Summer is here and this gives photographers the chance to capture some stunning shots of butterflies - and thanks to a warm spring there are already plenty of species to be found
There are some 59 species of butterfly in the UK alone, and the heatwave of 2018 means that many species were back in force last year. Hopefully this will make 2019 a record year for sightings.
Now it’s time to fine-tune your skills with our best photography tips…
1. Pick the right locations
If you have a large garden, you may be lucky enough to have butterflies flock to you. If you live in a more urban area, however, it can pay to head out of town to a local meadow or nature reserve.
This will stack the odds of finding some good subjects in your favour. What’s more, the Butterfly Conservation websiteeven has a map of recommended sites, so you can find one that’s close to where you live.
2. Time your visits
Visiting at different times of the day will have an impact on the sort of images you will capture.
If you visit first thing in the morning or just before dusk, you’ll benefit from golden-hour light. The compromise here, however, is that butterflies are far less active at this time, so you’ll have to do more hunting around to spot your subjects.
Shooting during the day means controlling harsh light, but butterflies will be fluttering around you, making them easier to find.
3. Use the right gear
If you’re just starting out in photography, don’t worry – it is possible to capture decent images with just a kit lens. In fact, most kit lenses actually boast a close-focusing distance of around 30cm.
For the best possible images, however, a macro lens is ideal as it will help you to fill the frame. What’s more, it will allow you to capture close-up shots without needing to get too near to your subject, so you won’t spook the butterfly and cause it to fly off.
Don't worry too much about the specific camera you're using as there are benefits to using different systems. Cameras with APS-C sensors, for example, will increase your effective focal length, but a full-frame camera will let you blur the background more easily.
4. Keep it steady
A tripod will help you to keep your camera steady and reduce the risk of blurred images, but you often have to keep moving position when shooting butterflies.
In these cases a tripod can actually slow you down, so a good solution is to use a monopod instead.
This gives you the best of both worlds, helping you to capture steady shots while still allowing you to move freely between positions.
5. Control the light
If you’re shooting during the day, the sun can create harsh lighting. The solution is to use a simple 5-in-1 reflector, which can be picked up very cheaply.
Use the diffuser element from the middle – ie the main body – of the reflector, and place it between the sun and subject. This will soften the harsh light and improve the tones in the image, and will mean you’ll have to do in post-processing.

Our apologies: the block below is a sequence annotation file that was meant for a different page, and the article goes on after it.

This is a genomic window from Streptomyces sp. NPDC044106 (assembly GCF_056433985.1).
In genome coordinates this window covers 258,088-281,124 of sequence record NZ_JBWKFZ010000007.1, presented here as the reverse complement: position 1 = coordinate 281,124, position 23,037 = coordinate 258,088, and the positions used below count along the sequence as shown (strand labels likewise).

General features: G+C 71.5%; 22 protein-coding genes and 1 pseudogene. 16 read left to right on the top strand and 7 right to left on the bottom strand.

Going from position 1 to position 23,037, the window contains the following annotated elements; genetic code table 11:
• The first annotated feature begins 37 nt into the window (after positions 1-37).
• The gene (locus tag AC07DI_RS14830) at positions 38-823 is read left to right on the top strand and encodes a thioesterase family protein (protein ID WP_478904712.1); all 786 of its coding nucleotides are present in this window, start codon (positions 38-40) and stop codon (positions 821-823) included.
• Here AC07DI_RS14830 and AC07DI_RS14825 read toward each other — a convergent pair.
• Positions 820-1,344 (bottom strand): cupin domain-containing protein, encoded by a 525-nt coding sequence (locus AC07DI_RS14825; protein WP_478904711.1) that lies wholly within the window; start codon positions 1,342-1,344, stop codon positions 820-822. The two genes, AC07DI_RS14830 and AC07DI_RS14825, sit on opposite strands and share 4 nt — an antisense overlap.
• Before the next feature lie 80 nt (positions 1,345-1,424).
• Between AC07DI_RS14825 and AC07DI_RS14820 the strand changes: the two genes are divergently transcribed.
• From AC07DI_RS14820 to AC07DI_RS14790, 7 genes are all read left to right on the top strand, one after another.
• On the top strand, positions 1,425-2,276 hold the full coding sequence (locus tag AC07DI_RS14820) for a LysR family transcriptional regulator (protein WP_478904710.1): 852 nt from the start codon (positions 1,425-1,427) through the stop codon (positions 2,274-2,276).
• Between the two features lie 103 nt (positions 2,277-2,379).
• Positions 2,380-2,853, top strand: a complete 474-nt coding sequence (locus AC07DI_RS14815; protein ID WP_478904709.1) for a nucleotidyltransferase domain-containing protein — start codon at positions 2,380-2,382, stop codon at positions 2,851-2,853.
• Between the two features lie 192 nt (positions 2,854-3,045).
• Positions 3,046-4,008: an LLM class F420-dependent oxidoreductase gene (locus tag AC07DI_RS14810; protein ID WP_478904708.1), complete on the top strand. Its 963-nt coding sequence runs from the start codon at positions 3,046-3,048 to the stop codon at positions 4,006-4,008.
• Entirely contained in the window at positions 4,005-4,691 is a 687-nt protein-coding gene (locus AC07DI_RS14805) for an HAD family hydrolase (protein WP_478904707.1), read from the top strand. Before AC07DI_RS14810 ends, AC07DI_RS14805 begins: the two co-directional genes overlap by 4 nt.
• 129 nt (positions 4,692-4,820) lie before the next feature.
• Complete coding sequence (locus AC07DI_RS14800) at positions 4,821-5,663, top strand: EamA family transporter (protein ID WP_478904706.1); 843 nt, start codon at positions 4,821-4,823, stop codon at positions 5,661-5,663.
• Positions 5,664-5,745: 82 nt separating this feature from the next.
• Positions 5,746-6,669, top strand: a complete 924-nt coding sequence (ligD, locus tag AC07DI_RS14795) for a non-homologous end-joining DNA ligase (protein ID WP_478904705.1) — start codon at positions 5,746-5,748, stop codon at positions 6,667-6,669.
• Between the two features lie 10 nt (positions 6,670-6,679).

6. Control the depth of field
When shooting any sort of macro photography, depth of field is always an issue. Here, your general aim should be to keep as much of the butterfly in sharp focus.
With this in mind, an aperture of f/11 is a good starting point, but you can always adjust the aperture if you need a deeper zone of focus.
Shooting in the Aperture Priority mode will allow you to control depth of field while the camera selects the shutter speed.
7. Focus up
When it comes to focusing on your subject, the best approach is to set up your camera with a single focusing point in the middle of the frame.
If your subject is static, use the default single shot focusing mode. On Canon cameras this is called One Shot, whereas Nikon calls this AF-S. You may also want to activate the Live View function to get a larger view of the scene.
If, however, you’re trying to capture a butterfly in flight, switch to Continuous focusing mode (also called AI Servo, or AF-C). The camera will continually try to keep the subject in focus for as long as the shutter-release button is pressed.
8. Sort your composition
Simply standing up and shooting from head height will often produce lacklustre results.
The best compositions come from getting low down, level with the butterfly.
This also gives you the opportunity to include some sky in the frame, which can add further colour to the scene.
If framing your scene is tricky from these angles, you can use Live View. Many cameras now offer tilting LCD screens, which can also be very beneficial here.
9. Observe behaviour
To create a shot with a difference, try to capture some of the butterfly’s natural behaviour.
Images of butterflies jostling for position on a flower head, for example, or two butterflies mating, adds more interest and context to a photo, and will help it stand out from other images. These kinds of shots always do well in stock libraries too.
10. Add more colour
Butterflies boasts amazing colours on the wings, especially species such as the Peacock (my personal favourite), Red Admiral and the Common Blue.
To introduce even more colour to the scene, try and capture the butterfly as it lands on a colourful flower.
One approach is to set up with your camera trained on a flower, and wait for a subject to land. This requires patience but can help you net some brilliant results.
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